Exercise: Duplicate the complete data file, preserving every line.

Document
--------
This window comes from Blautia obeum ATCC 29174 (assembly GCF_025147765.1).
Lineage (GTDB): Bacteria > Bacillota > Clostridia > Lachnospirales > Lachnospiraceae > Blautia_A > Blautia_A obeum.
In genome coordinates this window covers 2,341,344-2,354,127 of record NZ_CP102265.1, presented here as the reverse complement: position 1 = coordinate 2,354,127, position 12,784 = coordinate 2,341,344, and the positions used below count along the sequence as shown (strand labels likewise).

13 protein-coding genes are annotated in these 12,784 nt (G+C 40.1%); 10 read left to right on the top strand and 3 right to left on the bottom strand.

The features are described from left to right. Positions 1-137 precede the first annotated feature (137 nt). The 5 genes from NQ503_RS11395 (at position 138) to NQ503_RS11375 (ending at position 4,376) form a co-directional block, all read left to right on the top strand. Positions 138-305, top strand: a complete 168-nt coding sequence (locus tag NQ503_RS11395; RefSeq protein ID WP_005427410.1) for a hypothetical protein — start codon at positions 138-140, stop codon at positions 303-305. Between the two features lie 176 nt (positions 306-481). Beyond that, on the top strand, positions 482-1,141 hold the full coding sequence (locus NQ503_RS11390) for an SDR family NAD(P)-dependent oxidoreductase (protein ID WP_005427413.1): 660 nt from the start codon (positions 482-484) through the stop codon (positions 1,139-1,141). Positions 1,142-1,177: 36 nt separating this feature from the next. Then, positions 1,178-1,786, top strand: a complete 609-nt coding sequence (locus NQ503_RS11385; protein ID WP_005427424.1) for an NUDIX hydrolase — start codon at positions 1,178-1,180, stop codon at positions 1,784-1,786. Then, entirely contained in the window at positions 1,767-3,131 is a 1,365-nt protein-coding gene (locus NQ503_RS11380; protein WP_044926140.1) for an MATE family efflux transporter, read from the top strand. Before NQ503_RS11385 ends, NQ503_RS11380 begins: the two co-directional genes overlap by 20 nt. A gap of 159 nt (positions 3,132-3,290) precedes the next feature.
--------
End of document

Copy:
This window comes from Blautia obeum ATCC 29174 (assembly GCF_025147765.1).
Lineage (GTDB): Bacteria > Bacillota > Clostridia > Lachnospirales > Lachnospiraceae > Blautia_A > Blautia_A obeum.
In genome coordinates this window covers 2,341,344-2,354,127 of record NZ_CP102265.1, presented here as the reverse complement: position 1 = coordinate 2,354,127, position 12,784 = coordinate 2,341,344, and the positions used below count along the sequence as shown (strand labels likewise).

13 protein-coding genes are annotated in these 12,784 nt (G+C 40.1%); 10 read left to right on the top strand and 3 right to left on the bottom strand.

The features are described from left to right. Positions 1-137 precede the first annotated feature (137 nt). The 5 genes from NQ503_RS11395 (at position 138) to NQ503_RS11375 (ending at position 4,376) form a co-directional block, all read left to right on the top strand. Positions 138-305, top strand: a complete 168-nt coding sequence (locus tag NQ503_RS11395; RefSeq protein ID WP_005427410.1) for a hypothetical protein — start codon at positions 138-140, stop codon at positions 303-305. Between the two features lie 176 nt (positions 306-481). Beyond that, on the top strand, positions 482-1,141 hold the full coding sequence (locus NQ503_RS11390) for an SDR family NAD(P)-dependent oxidoreductase (protein ID WP_005427413.1): 660 nt from the start codon (positions 482-484) through the stop codon (positions 1,139-1,141). Positions 1,142-1,177: 36 nt separating this feature from the next. Then, positions 1,178-1,786, top strand: a complete 609-nt coding sequence (locus NQ503_RS11385; protein ID WP_005427424.1) for an NUDIX hydrolase — start codon at positions 1,178-1,180, stop codon at positions 1,784-1,786. Then, entirely contained in the window at positions 1,767-3,131 is a 1,365-nt protein-coding gene (locus NQ503_RS11380; protein WP_044926140.1) for an MATE family efflux transporter, read from the top strand. Before NQ503_RS11385 ends, NQ503_RS11380 begins: the two co-directional genes overlap by 20 nt. A gap of 159 nt (positions 3,132-3,290) precedes the next feature.